This was written for the UKWatch blog
Whatever happened to the ‘free market’? The one where companies get punished for their mistakes and self-regulation kicks in. It’s ironic that a government with Brown (a ‘proselytiser’ for globalisation and the wonders of the free market) at its head should step in to guarantee £28 billion of deposits in Northern Rock. The Business Editor of the Times complains that it is a virtual guarantee that if a private buyer cannot be found, “the bank will fall into public ownership”.
“But the creeping nationalisation of Northern Rock is, a humiliation for the British banking system and the Labour government. It is not a statement of strength from the Treasury, it is a salvage operation.”
The Times is careful to point out that Darling has not “reverted to socialist doctrine”. Of course, the government’s action does not add up to nationalisation, creeping or otherwise. Their calculation is that their action will stop the rot and restore confidence. However, if they are wrong, and Northern Rock collapses further it will be the tax-payer who foots the bill. And having given the same commitment in principle to other companies in the sector, it could be a very big bill indeed. No wonder the Governor of the Bank of England said today that this is an unsustainable position from which they have to work out an exit strategy as soon as possible.
For Cameron to say that the New Labour government is responsible for the situation is a bit rich, since it was Thatcher’s deregulation of the financial markets which helped to create a global financial system which is susceptible to rapid ‘turmoil’ which can have drastic consequences. However, the Iron Chancellor does bare responsibility to the extent that his ‘light-touch’ regulation allowed Northern Rock to lend at dangerous levels.
Those who praised Brown’s handling of the economy (especially trade union leaders who supported his ‘coronation’ in the desperate hope that he would throw them a few concessions) are looking a little stupid.
Those who believed that the growth of the service and financial sectors could produce a ‘sound’ economy were grossly mistaken. The greater the predominance of the financial sector in Britain, the more susceptible is the economy to the shocks in the global financial markets.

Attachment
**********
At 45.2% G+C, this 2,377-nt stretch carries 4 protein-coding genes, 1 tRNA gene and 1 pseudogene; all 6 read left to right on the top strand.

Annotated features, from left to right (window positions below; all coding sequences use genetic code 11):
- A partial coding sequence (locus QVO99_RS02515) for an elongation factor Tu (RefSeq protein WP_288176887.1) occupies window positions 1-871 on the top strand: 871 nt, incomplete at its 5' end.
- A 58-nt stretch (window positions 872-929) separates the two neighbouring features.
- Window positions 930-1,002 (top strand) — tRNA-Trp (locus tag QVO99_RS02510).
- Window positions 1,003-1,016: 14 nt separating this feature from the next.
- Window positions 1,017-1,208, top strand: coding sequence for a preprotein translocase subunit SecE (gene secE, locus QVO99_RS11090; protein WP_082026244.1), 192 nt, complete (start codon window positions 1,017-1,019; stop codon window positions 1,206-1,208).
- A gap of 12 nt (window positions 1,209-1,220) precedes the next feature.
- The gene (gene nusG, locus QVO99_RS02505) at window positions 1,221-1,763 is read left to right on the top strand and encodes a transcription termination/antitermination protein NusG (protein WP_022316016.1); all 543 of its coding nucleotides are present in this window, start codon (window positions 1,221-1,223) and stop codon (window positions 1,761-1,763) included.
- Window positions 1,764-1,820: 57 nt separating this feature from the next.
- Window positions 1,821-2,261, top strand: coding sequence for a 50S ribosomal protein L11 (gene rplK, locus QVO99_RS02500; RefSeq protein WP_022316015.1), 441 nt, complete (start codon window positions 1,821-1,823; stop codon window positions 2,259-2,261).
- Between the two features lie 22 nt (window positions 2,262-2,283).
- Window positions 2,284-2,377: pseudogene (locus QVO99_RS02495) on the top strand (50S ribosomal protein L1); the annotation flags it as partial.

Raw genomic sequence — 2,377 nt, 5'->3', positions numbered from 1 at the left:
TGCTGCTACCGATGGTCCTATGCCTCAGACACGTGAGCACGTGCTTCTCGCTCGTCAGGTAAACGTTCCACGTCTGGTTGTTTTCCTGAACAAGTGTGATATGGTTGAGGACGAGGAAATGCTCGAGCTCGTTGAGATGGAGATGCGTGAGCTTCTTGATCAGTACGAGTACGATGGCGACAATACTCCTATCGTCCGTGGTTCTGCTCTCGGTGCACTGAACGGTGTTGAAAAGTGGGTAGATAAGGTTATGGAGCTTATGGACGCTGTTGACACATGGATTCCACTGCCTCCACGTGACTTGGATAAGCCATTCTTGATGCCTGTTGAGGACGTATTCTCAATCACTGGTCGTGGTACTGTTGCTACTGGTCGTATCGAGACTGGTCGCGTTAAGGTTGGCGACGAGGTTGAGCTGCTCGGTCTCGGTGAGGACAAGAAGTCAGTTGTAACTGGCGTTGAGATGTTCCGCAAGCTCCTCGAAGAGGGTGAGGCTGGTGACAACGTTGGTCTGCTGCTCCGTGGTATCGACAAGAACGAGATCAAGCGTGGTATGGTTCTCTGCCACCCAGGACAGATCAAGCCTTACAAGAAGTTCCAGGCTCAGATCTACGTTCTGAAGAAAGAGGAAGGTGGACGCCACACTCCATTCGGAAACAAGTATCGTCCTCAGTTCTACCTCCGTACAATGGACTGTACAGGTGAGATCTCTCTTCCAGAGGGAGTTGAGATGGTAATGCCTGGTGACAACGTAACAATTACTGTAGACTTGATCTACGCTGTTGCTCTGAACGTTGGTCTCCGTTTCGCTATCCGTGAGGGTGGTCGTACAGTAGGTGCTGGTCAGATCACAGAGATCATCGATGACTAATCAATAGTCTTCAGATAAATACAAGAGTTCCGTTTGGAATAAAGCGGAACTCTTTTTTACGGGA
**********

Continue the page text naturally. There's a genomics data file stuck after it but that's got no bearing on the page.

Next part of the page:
Brown’s ‘success’ as Chancellor was built on a mountain of debt, the growth of low paid jobs and worsening inequality. In order to continue its spending spree the US economy has borrowed vast amounts of money from the rest of the world. The collapse of the ‘sub-prime’ market has had a global impact because of the complex ‘derivatives’ by which this debt is cut up into packages and sold on to others. The banks will not lend to each other because they fear that these derivatives are worthless, and they fear that they will not get their money back. Hence Northern Rock can’t borrow money in the ‘wholesale’ markets.
The ‘sound economy’ of which Brown boasts is in fact completely unbalanced. There are now less than 3 million workers in the manufacturing industry. The ‘market’ naturally leads to the concentration of wealth and resources into London and the South East. In some parts of the country there are houses and no jobs, in others jobs, but few can afford the ludicrously inflated house prices. Yet Brown insists that everybody should have the ‘right’ to own a house, whilst denying Councils the right to build Council housing.
In the immediate period events will depend on whether or not the inter-bank lending market can be ‘unfrozen’. But even if the situation is stablised in the near future there is no sign than the methods employed to create massive profits will be ditched. Both this crisis and the problems with Private Equity only serve to underline that the quest for very high profit levels threatens to create ‘systemic’ problems as a result of the globalisation of financial markets, whilst having implications for the ‘real’ productive economy.